Finally, after months of waiting for a decision, the Punta Gorda officer with a history of misconduct was charged with the shooting death of an elderly librarian during a training exercise. The decision was announced on Wednesday, after friends and family of the victim patiently waited for justice.
The officer was identified as Lee Coel. Coel had a long controversial history; he first made headlines when he allowed his K9 partner to maul a man whose only crime was riding a bicycle without a headlight. His victim spent 11 days in a hospital bed followed by three months in county jail. According to the man’s lawyer, “They are a very good police department but this cop is not good. He acts like he’s invading Fallujah every time he does a traffic stop. He has a notorious reputation.” This statement was given months before Coel murdered an innocent librarian, identified as Mary Knowlton.
Coel was participating in a “shoot-no shoot” drill in which participants are required to make split second, life or death decisions in a training safe environment. Unfortunately, Officer Coel failed to swap out his real bullets for blanks and murdered the innocent woman. If Coel had been a saint previous to this incident and had no suspicion of misconduct, it could’ve been written off as a tragic accident. Coel’s history of misconduct and brutality tells us a different story however. This wasn’t a simple accident. It was an act of blatant negligence and he was aided by the Chief.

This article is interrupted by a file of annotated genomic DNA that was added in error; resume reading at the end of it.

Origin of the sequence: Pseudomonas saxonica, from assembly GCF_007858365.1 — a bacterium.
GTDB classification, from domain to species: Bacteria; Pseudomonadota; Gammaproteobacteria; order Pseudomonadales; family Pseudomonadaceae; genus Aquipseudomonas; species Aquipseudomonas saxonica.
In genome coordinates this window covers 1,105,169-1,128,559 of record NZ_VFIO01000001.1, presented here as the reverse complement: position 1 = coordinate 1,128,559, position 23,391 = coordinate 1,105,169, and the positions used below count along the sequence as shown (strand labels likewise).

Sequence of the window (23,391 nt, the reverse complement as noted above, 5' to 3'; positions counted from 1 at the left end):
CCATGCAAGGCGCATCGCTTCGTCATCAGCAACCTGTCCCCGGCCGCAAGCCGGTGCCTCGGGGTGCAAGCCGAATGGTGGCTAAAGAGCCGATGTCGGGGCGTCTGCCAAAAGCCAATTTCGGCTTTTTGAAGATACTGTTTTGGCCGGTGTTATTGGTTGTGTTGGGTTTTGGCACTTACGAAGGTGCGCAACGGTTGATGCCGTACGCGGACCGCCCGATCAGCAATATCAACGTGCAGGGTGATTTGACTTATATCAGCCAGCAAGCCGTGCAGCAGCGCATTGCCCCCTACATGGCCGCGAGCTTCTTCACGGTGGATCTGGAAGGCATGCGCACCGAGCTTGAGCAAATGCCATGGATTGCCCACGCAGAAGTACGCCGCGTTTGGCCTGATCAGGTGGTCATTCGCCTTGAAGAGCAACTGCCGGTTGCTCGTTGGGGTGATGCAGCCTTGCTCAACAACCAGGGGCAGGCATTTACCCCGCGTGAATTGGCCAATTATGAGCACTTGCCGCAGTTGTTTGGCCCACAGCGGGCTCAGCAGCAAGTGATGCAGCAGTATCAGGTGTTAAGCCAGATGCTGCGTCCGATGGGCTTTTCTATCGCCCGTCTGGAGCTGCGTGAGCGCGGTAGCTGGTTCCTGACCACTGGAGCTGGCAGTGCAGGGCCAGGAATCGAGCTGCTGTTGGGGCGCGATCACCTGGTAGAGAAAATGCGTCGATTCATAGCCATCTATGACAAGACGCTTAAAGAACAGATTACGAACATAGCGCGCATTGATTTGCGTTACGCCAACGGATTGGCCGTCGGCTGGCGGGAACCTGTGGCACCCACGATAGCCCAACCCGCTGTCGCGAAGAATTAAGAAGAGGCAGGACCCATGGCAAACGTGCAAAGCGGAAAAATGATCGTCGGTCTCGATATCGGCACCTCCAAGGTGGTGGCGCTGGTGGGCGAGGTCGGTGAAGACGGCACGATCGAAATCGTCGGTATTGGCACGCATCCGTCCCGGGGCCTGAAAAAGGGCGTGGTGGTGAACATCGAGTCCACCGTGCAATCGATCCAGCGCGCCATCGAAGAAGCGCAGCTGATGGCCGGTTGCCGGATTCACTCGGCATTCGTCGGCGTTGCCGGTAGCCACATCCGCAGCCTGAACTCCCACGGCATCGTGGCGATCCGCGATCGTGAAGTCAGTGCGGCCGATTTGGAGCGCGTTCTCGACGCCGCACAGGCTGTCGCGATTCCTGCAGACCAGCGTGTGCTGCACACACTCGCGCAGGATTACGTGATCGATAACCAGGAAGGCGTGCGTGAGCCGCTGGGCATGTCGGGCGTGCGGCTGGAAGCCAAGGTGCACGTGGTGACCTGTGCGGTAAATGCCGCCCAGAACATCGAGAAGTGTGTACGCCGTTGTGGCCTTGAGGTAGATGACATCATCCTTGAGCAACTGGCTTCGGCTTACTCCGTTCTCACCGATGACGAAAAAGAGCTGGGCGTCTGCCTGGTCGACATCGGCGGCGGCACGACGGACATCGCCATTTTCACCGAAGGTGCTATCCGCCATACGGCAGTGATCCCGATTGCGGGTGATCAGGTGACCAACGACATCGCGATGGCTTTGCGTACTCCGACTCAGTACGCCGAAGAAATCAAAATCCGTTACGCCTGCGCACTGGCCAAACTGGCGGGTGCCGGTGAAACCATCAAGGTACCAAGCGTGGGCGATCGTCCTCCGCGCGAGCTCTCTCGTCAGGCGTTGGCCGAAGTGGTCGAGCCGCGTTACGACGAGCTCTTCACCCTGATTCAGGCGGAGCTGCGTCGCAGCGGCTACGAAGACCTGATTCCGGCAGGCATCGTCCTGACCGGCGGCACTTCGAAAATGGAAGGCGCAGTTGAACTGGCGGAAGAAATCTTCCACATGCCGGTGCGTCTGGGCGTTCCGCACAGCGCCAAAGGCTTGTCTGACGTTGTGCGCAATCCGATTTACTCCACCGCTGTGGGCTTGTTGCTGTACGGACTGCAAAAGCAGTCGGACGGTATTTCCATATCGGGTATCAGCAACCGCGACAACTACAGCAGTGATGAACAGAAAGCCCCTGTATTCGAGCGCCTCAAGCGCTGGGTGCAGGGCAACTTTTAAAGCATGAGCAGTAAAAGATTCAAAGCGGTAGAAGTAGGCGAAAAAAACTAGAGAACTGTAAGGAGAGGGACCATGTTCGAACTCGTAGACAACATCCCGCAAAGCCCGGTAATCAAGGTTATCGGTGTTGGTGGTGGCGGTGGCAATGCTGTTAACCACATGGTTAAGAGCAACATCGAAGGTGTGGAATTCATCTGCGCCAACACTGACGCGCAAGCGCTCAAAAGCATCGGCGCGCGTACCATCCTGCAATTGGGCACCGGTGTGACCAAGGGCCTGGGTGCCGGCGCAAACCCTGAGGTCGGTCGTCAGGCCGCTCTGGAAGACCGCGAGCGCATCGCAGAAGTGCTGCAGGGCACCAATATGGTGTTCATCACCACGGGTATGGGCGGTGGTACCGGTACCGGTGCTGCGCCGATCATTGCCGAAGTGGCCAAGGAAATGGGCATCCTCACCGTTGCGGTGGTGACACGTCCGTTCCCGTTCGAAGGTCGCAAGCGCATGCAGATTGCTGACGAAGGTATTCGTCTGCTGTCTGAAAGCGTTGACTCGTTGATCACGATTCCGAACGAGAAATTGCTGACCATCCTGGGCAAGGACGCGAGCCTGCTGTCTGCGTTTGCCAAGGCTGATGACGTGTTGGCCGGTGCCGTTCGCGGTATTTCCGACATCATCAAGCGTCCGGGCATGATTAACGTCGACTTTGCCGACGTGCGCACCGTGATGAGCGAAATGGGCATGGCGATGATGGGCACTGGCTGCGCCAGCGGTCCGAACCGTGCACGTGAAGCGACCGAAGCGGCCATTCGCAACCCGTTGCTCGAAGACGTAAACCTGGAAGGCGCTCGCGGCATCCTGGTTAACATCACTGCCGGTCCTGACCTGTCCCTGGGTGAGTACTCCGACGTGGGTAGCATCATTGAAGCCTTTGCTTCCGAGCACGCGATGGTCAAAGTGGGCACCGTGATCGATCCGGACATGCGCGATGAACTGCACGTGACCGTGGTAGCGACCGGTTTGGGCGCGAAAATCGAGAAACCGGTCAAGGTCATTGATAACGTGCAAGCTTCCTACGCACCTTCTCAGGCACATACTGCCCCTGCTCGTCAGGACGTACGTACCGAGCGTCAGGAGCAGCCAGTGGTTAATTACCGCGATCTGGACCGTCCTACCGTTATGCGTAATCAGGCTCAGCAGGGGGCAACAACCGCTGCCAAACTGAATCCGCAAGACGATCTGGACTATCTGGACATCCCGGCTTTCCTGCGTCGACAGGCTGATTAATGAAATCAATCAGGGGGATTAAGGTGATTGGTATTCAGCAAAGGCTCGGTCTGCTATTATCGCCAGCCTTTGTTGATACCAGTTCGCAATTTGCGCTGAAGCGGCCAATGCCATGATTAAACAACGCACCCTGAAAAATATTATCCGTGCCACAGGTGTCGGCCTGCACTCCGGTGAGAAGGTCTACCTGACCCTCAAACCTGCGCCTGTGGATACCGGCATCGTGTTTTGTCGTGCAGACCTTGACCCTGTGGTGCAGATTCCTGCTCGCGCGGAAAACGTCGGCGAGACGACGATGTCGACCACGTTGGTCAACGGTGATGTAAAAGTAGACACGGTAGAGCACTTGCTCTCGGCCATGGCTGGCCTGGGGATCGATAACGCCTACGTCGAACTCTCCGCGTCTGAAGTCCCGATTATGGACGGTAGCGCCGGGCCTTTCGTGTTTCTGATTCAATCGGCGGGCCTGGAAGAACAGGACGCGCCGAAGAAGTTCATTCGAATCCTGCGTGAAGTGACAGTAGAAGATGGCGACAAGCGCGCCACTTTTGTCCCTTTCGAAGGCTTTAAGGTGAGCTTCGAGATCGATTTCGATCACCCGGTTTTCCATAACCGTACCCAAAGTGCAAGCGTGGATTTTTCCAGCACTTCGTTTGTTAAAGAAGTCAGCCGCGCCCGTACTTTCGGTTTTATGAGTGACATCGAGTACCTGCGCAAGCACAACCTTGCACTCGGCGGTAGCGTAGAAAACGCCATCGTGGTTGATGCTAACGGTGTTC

Police Chief Tom Lewis was also charged in the incident. While Coel was charged directly with the death of Knowlton, the Chief was charged with culpable negligence, a misdemeanor. Of course, despite his having committed a crime, the Chief will not be arrested or forced to resign. Lewis accepted responsibility for the death, however prosecutors have found he is legally culpable. No details have been released on what led to the Chief’s charges, yet he’ll surely receive nothing more than a slap on the wrist.
The Florida Department of Law Enforcement took over investigations of the case in August 2016. It was their investigation that led to the charges. According to Coel’s lawyer, he didn’t know the gun had real bullets in it. According to statements made by Coel’s attorney, the police knew how the bullets were loaded into the gun, however, no additional comment was made about it. The city has already reached a two million dollar settlement with the family of Knowlton.
Officer Coel has been on paid vacation since the shooting, yet no word has been released as to whether he will be terminated or allowed to resign, as so many police are, in order to obtain future employment. Officer Cole was rushed through the county jail where he was able to post a mere $5,000 bond, and was released within hours. His case involving the mauling of the man on a bicycle is still pending in civil court.
Sources: Wink News.
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